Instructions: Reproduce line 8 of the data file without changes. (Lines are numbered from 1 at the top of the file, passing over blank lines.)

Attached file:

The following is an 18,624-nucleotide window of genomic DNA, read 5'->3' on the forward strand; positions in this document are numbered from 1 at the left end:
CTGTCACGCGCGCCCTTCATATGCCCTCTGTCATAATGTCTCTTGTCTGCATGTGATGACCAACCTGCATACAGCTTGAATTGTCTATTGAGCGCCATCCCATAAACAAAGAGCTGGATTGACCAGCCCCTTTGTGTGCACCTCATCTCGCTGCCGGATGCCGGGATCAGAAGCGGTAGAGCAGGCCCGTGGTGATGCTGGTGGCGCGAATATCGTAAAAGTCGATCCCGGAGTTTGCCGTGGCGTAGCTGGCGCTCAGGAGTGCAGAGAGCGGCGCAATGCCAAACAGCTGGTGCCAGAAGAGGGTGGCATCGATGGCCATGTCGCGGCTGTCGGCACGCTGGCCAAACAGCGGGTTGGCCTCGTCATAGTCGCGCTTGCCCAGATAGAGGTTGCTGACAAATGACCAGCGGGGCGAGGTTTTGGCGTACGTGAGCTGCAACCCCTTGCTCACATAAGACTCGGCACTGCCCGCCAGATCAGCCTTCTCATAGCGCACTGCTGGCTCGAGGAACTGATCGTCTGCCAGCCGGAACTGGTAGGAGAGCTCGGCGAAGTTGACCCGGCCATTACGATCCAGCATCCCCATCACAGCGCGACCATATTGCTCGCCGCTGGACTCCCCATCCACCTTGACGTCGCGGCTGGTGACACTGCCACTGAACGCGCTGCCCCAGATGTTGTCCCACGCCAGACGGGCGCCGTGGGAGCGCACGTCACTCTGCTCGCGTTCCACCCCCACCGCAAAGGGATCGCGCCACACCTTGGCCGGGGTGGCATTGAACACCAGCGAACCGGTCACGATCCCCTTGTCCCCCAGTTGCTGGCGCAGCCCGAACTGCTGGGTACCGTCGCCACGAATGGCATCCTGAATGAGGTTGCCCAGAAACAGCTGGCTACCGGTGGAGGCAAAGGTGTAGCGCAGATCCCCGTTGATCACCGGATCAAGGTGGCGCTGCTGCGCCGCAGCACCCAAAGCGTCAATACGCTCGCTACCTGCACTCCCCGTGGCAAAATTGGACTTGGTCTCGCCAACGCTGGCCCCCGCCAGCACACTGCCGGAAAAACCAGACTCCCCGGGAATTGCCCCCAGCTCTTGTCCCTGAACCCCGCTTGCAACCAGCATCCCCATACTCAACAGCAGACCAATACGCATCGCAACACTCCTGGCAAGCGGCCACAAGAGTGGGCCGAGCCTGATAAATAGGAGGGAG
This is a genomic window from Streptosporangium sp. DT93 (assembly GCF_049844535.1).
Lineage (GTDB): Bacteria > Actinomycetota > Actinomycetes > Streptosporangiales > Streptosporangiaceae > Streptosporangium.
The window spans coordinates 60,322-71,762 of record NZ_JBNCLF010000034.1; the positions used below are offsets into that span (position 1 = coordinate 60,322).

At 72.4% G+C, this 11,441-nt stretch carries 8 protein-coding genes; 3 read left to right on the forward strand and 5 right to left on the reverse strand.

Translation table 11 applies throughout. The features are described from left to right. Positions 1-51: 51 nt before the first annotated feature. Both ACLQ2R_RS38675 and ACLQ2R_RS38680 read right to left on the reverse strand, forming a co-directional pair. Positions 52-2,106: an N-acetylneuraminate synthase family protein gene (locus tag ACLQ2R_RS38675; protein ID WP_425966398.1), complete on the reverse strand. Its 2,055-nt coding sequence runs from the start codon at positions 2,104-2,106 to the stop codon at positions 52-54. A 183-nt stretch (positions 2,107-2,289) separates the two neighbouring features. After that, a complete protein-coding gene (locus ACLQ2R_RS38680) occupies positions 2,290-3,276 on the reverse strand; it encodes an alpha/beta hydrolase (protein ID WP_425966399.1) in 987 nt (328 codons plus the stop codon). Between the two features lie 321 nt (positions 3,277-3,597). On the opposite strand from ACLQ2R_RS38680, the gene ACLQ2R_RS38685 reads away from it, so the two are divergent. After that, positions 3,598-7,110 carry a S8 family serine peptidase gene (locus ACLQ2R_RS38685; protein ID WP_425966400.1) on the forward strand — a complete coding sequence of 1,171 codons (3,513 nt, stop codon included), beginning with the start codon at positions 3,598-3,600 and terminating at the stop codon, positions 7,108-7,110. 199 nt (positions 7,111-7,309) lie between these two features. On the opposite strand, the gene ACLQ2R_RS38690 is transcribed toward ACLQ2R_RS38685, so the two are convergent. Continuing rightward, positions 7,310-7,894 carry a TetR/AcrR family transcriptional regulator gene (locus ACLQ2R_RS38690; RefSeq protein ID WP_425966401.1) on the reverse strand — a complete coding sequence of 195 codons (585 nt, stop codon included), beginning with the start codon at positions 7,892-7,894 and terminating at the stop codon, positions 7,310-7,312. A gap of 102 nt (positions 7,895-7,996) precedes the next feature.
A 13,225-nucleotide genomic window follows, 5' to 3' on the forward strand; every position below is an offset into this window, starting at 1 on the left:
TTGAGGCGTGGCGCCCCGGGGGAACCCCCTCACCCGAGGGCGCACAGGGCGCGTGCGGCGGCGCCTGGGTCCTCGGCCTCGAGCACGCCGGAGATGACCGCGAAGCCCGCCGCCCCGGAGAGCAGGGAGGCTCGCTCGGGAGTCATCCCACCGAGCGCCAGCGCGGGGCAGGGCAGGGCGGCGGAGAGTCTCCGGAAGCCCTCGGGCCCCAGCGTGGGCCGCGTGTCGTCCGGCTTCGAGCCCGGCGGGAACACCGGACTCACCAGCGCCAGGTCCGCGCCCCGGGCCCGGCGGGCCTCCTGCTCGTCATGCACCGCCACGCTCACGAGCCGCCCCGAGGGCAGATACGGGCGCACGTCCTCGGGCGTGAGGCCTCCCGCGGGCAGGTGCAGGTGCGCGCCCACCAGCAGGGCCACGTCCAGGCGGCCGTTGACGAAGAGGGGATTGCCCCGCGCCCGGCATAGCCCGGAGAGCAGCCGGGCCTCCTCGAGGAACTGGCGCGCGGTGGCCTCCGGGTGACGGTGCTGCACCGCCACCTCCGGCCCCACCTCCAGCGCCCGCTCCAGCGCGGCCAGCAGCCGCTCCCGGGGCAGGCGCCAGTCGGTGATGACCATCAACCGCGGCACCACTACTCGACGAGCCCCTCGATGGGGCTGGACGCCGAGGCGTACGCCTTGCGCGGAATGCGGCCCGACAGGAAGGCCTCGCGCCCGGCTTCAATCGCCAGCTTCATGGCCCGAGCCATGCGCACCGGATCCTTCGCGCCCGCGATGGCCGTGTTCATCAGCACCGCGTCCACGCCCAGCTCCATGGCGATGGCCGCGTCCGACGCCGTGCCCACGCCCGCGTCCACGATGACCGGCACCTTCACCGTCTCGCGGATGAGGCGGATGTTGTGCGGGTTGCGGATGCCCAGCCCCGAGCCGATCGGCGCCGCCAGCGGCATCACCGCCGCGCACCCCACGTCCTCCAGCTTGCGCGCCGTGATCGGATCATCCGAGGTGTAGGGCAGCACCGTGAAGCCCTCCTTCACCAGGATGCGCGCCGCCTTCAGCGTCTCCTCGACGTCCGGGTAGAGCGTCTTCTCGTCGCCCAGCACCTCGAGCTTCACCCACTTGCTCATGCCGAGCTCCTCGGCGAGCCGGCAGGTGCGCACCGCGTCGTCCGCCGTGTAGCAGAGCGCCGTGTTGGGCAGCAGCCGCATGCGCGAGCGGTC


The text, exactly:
A 13,225-nucleotide genomic window follows, 5' to 3' on the forward strand; every position below is an offset into this window, starting at 1 on the left: